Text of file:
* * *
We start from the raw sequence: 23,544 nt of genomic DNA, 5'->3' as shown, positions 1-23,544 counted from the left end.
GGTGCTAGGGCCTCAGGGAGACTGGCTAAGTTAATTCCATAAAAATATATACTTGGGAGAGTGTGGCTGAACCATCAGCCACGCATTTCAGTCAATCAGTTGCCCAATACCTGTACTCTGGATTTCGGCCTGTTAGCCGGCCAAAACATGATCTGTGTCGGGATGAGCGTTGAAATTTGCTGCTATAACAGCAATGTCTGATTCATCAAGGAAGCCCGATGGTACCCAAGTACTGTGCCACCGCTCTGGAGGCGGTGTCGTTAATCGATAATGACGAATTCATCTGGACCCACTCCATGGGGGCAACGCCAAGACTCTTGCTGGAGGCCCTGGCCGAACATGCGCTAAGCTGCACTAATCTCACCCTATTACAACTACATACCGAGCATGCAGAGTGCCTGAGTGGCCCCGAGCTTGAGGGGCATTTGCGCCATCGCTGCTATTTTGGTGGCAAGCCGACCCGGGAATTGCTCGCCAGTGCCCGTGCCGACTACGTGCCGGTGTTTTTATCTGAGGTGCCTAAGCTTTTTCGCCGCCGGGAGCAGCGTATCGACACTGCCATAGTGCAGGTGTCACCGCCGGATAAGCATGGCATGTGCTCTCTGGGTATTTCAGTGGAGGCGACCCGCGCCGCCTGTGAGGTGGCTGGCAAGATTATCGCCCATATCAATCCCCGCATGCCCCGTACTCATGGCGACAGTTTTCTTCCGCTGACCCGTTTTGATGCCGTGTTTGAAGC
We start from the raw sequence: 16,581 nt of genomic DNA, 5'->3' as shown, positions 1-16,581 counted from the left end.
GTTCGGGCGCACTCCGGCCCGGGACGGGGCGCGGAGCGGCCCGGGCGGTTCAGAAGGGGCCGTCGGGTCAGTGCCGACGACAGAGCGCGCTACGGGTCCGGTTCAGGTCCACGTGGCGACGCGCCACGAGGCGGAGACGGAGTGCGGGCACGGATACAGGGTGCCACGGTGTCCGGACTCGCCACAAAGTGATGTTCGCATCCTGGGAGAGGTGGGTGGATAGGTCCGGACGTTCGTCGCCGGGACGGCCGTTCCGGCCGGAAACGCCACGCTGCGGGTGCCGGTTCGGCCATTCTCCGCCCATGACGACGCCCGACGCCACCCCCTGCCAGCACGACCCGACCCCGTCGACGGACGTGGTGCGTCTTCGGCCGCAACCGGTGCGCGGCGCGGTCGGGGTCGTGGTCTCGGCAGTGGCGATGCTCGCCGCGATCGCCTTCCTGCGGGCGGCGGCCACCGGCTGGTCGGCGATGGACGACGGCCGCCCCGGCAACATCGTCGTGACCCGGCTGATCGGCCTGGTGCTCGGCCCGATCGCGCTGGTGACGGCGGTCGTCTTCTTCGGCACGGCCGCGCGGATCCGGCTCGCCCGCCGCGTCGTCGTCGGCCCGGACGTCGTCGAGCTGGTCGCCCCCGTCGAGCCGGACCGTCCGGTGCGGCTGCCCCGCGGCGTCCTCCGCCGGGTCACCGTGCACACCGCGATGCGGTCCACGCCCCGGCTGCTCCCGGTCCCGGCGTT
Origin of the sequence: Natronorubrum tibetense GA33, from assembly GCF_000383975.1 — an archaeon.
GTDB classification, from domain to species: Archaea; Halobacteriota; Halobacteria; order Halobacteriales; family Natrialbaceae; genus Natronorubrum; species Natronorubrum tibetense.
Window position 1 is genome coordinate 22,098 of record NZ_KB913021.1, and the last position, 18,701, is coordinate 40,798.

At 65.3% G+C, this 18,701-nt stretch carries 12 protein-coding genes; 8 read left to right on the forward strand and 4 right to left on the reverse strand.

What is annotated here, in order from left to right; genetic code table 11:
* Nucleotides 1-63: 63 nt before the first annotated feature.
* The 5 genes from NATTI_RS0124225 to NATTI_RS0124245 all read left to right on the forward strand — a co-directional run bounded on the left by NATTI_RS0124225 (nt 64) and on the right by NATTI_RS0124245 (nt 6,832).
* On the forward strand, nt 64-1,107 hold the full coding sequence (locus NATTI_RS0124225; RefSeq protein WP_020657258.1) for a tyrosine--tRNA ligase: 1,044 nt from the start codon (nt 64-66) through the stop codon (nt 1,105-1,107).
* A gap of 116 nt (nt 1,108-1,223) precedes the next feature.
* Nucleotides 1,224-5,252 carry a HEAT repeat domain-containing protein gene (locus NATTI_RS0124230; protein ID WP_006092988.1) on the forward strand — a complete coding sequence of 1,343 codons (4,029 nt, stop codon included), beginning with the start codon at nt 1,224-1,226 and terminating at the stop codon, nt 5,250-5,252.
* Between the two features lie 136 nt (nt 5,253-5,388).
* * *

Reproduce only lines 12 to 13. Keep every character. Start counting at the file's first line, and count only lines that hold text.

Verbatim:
* On the forward strand, nt 64-1,107 hold the full coding sequence (locus NATTI_RS0124225; RefSeq protein WP_020657258.1) for a tyrosine--tRNA ligase: 1,044 nt from the start codon (nt 64-66) through the stop codon (nt 1,105-1,107).
* A gap of 116 nt (nt 1,108-1,223) precedes the next feature.